ZIC(8) Maintenance Procedures ZIC(8)


zic - time zone compiler


zic [--version] [-s] [-v] [-l localtime] [-p posixrules]
[-d directory] [-y yearistype] [filename]...


zic reads text from the file(s) named on the command line and creates the
time conversion information files specified in this input. If a filename
is '-', the standard input is read.

Input lines are made up of fields. Fields are separated by any number of
white space characters. Leading and trailing white space on input lines
is ignored. A pound sign (#) indicates a comment that extends to the end
of the line. White space characters and pound signs can be enclosed
within double quotes (" ") if they are to be used as part of a field. Any
line that is blank (after comment stripping) is ignored. Non-blank lines
are expected to be of one of three types: rule lines, zone lines, or link


A rule line has the form:

For example:


The fields that make up a rule line are:

Rule USA 1969 1973 - Apr lastSun 2:00 1:00 D

Gives the (arbitrary) name of the set of rules this rule is
part of.

Gives the first year in which the rule applies. The word
minimum (or an abbreviation) means the minimum year with a
representable time value. The word maximum (or an
abbreviation) means the maximum year with a representable
time value.

Gives the final year in which the rule applies. In addition
to minimum and maximum (as above), the word only (or an
abbreviation) can be used to repeat the value of the FROM

Gives the type of year in which the rule applies. If TYPE is:

The rule applies in all years between FROM and
TO, inclusive.

The rule applies in U.S. Presidential election

The rule applies in years other than U.S.
Presidential election years.

The rule applies to even-numbered years.

The rule applies to odd-numbered years.

If TYPE is something else, then zic will attempt to execute
the command

yearistype year type

to check the type of a year: an exit status of 0 means that
the year is of the given type; an exit status of 1 means that
the year is not of the given type. The yearistype command is
not currently provided in the Solaris environment.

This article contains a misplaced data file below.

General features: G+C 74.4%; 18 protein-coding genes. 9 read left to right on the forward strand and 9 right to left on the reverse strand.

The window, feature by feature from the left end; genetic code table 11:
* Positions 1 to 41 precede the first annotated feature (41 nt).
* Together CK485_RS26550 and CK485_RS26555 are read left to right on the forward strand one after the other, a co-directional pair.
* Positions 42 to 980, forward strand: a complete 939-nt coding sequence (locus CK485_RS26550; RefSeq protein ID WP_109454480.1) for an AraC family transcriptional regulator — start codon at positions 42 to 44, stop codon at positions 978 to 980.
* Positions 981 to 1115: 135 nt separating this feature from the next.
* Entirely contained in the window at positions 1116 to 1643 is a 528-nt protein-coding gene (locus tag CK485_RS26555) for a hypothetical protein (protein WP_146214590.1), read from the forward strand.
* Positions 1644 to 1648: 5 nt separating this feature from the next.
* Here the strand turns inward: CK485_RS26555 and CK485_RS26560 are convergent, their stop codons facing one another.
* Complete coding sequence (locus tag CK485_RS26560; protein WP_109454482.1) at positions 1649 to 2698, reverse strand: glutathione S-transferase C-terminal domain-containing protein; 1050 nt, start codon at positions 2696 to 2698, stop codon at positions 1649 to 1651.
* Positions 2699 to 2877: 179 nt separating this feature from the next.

Names the month in which the rule takes effect. Month names
can be abbreviated.

Gives the day on which the rule takes effect. Recognized
forms include:

the fifth day of the month

The last Sunday in the month

The last Monday in the month

First Sunday on or after the eighth

Last Sunday on or before the 25th

Names of days of the week can be abbreviated or spelled out
in full. Note: There cannot be spaces within the ON field.

Gives the time of day at which the rule takes effect.
Recognized forms include:

Time in hours

Time in hours and minutes

24-hour format time (for times after noon)

Time in hours, minutes, and seconds, where hour 0
is midnight at the start of the day and hour 24 is
midnight at the end of the day.

Any of these forms can be followed by the letter w if the
given time is local "wall clock" time; s if the given time is
local "standard" time; or u (or g or z) if the given time is
universal time. In the absence of an indicator, wall clock
time is assumed.

Gives the amount of time to be added to local standard time
when the rule is in effect. This field has the same format as
the AT field (without the w and s suffixes).

Gives the "variable part" (for example, the "S" or "D" in
"EST" or "EDT" of time zone abbreviations to be used when
this rule is in effect. If this field is '-', the variable
part is null.


A zone line has the form:


For example:

Zone Australia/SouthWest 9:30 - CST 1992 Mar 15 12:00
8:30 Aus CST

The fields that make up a zone line are:

The name of the time zone. This is the name used in
creating the time conversion information file for the zone.

The amount of time to add to UTC to get standard time in
this zone. This field has the same format as the AT and
SAVE fields of rule lines; begin the field with a minus